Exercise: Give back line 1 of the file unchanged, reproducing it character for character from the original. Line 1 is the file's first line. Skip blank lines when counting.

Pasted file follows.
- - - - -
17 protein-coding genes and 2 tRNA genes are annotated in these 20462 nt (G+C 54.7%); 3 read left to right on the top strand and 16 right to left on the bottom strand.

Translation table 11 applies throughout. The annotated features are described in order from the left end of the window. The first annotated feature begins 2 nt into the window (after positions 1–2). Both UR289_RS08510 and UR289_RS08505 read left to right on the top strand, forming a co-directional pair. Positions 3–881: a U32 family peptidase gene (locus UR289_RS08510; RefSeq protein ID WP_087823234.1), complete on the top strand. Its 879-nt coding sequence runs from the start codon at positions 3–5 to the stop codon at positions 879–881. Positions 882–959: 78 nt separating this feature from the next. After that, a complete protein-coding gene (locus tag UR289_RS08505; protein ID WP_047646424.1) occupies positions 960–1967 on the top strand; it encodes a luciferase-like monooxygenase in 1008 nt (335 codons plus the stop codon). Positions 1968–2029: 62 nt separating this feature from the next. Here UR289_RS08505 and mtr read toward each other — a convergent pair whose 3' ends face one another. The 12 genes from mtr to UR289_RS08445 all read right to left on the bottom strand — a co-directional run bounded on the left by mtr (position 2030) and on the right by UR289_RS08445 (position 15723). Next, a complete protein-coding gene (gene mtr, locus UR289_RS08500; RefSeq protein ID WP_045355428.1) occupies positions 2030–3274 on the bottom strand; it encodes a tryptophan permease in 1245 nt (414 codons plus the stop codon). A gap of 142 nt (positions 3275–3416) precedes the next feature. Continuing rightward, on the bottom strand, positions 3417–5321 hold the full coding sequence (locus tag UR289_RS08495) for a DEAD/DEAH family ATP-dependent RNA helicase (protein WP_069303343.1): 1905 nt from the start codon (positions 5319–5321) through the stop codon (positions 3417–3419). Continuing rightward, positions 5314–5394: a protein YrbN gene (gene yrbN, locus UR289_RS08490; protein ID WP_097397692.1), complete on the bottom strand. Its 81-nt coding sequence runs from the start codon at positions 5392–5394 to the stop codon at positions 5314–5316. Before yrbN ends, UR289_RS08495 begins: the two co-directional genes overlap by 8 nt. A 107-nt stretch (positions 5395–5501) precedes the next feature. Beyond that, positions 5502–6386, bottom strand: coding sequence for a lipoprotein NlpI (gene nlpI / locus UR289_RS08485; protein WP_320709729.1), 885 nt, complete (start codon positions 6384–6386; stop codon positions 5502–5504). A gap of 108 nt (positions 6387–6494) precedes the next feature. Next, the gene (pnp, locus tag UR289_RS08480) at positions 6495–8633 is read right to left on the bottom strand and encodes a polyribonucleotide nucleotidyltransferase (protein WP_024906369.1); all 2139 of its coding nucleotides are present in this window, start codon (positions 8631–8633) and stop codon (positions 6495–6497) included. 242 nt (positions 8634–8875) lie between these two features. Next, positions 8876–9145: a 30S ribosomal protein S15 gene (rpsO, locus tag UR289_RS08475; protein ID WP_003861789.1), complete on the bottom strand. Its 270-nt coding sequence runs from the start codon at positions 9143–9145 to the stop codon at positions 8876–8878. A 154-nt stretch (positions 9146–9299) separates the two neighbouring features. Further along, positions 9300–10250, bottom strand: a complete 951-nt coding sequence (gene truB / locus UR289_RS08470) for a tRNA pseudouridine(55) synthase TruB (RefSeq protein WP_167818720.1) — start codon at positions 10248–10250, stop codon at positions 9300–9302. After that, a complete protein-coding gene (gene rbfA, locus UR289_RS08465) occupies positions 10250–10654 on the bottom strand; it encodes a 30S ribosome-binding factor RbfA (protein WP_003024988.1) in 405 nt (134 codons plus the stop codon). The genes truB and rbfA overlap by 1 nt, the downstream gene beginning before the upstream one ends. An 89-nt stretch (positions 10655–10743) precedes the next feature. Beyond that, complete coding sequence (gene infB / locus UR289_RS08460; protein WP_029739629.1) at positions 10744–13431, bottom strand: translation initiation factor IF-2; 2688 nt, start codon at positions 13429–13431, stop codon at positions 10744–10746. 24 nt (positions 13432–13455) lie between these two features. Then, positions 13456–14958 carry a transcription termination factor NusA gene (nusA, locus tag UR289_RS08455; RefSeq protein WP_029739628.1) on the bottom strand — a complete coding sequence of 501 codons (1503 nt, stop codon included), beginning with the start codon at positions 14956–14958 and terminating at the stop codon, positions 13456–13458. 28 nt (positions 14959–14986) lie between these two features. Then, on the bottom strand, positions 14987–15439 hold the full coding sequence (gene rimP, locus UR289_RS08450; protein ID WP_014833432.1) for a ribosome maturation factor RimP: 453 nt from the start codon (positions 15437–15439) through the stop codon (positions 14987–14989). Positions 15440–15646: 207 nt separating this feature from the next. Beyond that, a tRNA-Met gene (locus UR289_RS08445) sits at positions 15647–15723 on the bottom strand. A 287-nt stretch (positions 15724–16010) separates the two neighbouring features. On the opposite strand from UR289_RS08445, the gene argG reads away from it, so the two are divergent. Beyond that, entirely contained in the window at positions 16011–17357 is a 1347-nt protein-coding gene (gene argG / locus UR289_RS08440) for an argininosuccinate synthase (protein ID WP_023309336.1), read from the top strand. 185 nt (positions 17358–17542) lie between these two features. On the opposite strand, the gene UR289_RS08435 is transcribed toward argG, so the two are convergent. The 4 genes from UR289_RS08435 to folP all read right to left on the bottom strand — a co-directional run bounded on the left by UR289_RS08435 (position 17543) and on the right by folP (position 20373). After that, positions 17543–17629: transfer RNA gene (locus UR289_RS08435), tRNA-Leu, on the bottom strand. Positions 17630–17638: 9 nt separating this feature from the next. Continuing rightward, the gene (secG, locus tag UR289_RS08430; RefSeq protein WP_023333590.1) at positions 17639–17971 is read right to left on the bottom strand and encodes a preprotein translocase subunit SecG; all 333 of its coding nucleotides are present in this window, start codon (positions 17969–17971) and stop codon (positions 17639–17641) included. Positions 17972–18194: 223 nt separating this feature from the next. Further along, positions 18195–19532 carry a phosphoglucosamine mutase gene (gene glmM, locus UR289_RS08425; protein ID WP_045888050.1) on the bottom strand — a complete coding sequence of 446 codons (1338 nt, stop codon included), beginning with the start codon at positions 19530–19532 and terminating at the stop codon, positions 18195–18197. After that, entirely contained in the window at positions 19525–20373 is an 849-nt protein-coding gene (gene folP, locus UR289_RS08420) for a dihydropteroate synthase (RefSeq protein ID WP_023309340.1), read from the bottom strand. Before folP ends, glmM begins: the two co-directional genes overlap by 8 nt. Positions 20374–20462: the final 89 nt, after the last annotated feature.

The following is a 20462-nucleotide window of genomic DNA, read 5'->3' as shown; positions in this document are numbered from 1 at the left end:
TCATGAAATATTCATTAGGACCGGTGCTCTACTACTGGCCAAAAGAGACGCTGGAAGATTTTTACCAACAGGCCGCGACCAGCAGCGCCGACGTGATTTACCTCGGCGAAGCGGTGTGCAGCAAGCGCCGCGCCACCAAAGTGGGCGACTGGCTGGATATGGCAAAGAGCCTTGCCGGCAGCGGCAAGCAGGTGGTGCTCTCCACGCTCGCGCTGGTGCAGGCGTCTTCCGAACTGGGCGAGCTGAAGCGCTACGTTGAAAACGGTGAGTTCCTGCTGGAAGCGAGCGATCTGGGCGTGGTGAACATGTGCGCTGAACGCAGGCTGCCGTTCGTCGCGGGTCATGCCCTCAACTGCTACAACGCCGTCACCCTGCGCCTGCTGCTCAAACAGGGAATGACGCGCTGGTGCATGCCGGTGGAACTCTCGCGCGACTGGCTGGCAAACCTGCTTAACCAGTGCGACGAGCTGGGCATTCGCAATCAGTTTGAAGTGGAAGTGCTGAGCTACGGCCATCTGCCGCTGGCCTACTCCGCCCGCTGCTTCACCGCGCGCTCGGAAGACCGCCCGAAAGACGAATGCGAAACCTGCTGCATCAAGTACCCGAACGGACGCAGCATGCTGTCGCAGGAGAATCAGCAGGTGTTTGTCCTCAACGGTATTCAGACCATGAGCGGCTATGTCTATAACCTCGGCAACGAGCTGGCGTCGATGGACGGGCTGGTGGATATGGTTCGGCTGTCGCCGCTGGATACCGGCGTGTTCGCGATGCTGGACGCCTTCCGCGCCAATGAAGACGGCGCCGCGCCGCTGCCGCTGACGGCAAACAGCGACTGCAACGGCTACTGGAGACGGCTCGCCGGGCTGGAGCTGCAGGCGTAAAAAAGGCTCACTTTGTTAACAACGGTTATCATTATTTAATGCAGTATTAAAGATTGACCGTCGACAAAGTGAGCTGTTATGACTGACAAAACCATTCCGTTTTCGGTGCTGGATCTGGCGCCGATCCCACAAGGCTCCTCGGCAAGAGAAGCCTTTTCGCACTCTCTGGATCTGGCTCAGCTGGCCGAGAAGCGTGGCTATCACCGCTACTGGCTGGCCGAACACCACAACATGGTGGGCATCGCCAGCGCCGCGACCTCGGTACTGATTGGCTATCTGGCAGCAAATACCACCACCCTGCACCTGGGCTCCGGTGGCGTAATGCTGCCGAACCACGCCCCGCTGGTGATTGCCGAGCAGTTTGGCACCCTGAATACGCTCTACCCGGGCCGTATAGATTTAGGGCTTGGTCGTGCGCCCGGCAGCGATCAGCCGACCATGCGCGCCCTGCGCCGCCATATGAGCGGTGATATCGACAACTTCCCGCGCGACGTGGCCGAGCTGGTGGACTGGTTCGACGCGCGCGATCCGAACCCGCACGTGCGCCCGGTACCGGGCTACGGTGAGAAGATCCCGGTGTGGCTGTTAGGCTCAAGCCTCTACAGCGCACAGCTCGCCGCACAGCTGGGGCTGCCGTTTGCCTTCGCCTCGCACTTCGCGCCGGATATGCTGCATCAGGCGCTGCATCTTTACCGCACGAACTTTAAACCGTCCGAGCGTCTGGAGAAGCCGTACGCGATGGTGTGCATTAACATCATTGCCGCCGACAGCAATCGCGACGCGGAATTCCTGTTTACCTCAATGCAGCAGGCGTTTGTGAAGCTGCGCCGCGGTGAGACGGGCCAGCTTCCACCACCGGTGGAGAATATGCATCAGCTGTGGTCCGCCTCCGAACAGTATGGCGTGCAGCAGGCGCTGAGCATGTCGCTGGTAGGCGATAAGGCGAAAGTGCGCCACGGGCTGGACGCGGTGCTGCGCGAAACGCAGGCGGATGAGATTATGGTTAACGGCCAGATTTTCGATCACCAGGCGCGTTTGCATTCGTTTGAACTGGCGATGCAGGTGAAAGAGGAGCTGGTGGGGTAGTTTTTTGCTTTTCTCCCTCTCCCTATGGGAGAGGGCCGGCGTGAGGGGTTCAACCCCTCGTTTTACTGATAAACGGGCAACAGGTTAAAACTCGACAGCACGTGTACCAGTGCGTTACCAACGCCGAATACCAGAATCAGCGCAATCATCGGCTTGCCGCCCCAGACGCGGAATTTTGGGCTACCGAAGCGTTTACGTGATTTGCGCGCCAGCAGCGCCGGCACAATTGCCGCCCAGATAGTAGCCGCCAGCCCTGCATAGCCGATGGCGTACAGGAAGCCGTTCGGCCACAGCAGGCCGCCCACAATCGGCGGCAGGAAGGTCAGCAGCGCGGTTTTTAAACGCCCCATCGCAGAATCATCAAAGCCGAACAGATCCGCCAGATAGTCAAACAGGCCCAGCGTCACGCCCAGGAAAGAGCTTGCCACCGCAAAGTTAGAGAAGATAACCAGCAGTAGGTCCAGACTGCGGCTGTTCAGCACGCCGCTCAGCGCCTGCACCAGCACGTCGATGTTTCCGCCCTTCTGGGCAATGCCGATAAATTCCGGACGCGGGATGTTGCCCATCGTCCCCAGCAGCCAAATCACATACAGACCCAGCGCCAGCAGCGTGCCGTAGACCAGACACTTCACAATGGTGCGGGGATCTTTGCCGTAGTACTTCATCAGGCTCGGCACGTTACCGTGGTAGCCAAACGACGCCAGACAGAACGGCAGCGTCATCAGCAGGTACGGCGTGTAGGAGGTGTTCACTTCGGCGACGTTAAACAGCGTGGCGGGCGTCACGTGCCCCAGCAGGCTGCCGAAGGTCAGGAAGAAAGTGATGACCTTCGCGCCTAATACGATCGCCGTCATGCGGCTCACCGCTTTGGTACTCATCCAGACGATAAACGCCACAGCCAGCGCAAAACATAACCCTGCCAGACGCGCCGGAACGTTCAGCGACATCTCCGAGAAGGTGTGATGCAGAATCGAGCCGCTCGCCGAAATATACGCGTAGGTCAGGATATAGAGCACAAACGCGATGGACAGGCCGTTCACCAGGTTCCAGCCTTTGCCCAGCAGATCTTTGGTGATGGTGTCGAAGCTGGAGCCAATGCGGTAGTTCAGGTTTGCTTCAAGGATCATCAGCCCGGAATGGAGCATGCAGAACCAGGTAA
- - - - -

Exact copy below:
17 protein-coding genes and 2 tRNA genes are annotated in these 20462 nt (G+C 54.7%); 3 read left to right on the top strand and 16 right to left on the bottom strand.